08 February 2006

Dealing with Proverbs, and dealing with faith: part one

by Dan Phillips

The Plan: this is to be a three-part essay. First, we'll ponder some insights into interpreting proverbs. Then we'll actually develop a proverb on the basis of a couple of stories, one of them Biblical, the other not. Finally, we'll come back to apply what we've learned to interpreting, preaching and applying Biblical proverbs.

The Wisdom Books in general, and Proverbs in particular, have long been a special love of mine.

Proverbs is such a marvel, with such a breathtaking sweep of style and subject-matter. One proverb will plunge you into deep reflection ("Be assured, an evil person will not go unpunished, but the offspring of the righteous will be delivered" - 11:21) , and then the next will have you chuckling ("Like a gold ring in a pig's snout is a beautiful woman without discretion" - v. 22).

Proverbs so enthralled me that I did my Master's thesis on it. Now, a really good Master's thesis will always have a colon in the title, and I wanted mine to be really good. So I titled it The Sovereignty of Yahweh in the Book of Proverbs: an Exercise in Theological Exegesis. My typist accused me of putting most of the thesis in the footnotes. Maybe so; regardless, I had a terrific time studying and putting it together. Frank would hate some of the words I used, but I didn't know him then, and it was fun anyway. Since then there have been articles, seminars, studies; it still has its hold on me.

Still, Proverbs poses unique challenges. Some have used it as if it were a book of formulas: do A, and B will happen. To others, it's like a decoder-ring: if B happened, you must have done A. But many who have tried to work it that tightly have been very disappointed. They may end up wondering whether it means anything at all, or whether it's just a book of bromides and nice thoughts.

It is safe to say that in Proverbs we have a Wisdom book that requires wisdom for right handling.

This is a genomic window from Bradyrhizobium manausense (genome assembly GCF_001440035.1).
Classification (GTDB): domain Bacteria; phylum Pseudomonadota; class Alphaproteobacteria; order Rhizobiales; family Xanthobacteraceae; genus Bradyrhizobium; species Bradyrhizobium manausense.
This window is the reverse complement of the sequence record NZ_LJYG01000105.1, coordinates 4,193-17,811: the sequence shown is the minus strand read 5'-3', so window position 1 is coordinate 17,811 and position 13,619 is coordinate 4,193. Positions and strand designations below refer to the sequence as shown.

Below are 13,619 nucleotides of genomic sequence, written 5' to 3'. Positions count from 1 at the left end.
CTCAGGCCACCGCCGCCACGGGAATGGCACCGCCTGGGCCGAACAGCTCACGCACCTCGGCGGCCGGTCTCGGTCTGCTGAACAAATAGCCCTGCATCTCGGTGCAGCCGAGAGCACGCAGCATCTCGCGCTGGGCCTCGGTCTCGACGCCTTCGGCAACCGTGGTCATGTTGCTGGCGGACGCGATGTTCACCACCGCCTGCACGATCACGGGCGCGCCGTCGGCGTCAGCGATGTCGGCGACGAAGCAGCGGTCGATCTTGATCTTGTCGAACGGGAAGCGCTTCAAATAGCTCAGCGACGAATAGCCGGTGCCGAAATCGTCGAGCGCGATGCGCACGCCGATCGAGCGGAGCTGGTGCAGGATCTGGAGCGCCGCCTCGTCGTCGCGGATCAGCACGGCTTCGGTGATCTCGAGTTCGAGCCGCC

For that reason, I love it when a writer or speaker opens up a new aspect of Proverbs, a new understanding, a new angle of approach. This was my experience when I recently read Henry Virkler's Hermeneutics: Principles and Processes of Biblical Interpretation (Baker: 1981).

In the course of discussing figures of speech such as similes, metaphors, proverbs, parables and allegories, Virkler brings out a sparkling insight. To get at it, let's brush up on a couple of definitions. A simile is the comparison of A to B, and a metaphor says that A is B. Virkler describes the former as an expressed comparison, and the latter as an unexpressed comparison (p. 158).

Proverbs 15:19 gives one example of each:

The way of a sluggard is like a hedge of thorns [simile],
but the path of the upright is a level highway [metaphor].
That's hardly original. But then Virkler observes that a simile, if extended, becomes a parable; and a metaphor, if extended, becomes an allegory. I'd never thought of it that way, and it's worth a thought.

Then Virkler goes on to observe that if the parable or the allegory is compressed, it becomes -- you guessed it -- a proverb. On page 161, he illustrates it like this:

This compression factor highlights both the genius and the peril of the proverb.

Genius, in that it simply won't do to read the book of Proverbs in a hurry. It isn't fast-food. Proverbs are meant to be chewed over, savored, relished slowly and thoroughly. We have to see through its brief statement, and unpack the larger story -- the parable or the allegory -- that lies behind it in the writer's thinking.

I'm really not much of a fan of the NIV, but the translators did one thing very right: they set off most of the proverbs beginning with chapter 10, putting a blank space in between each one. This signals that we're to chew each one over individually, before rushing on to the next.

But this compression factor is perilous to the interpreter, too. If we try to force the compressed form to say everything, we miss its point. It isn't always supposed to be a guarantee, or an exhaustive statement on any given subject. Rather, it is a pithy pointer, usually designed to drive one truth into the mind. Ryken says it well: "The aim of a proverb is to make an insight permanent" (Leland Ryken, How to Read the Bible as Literature [Zondervan: 1984], p. 122).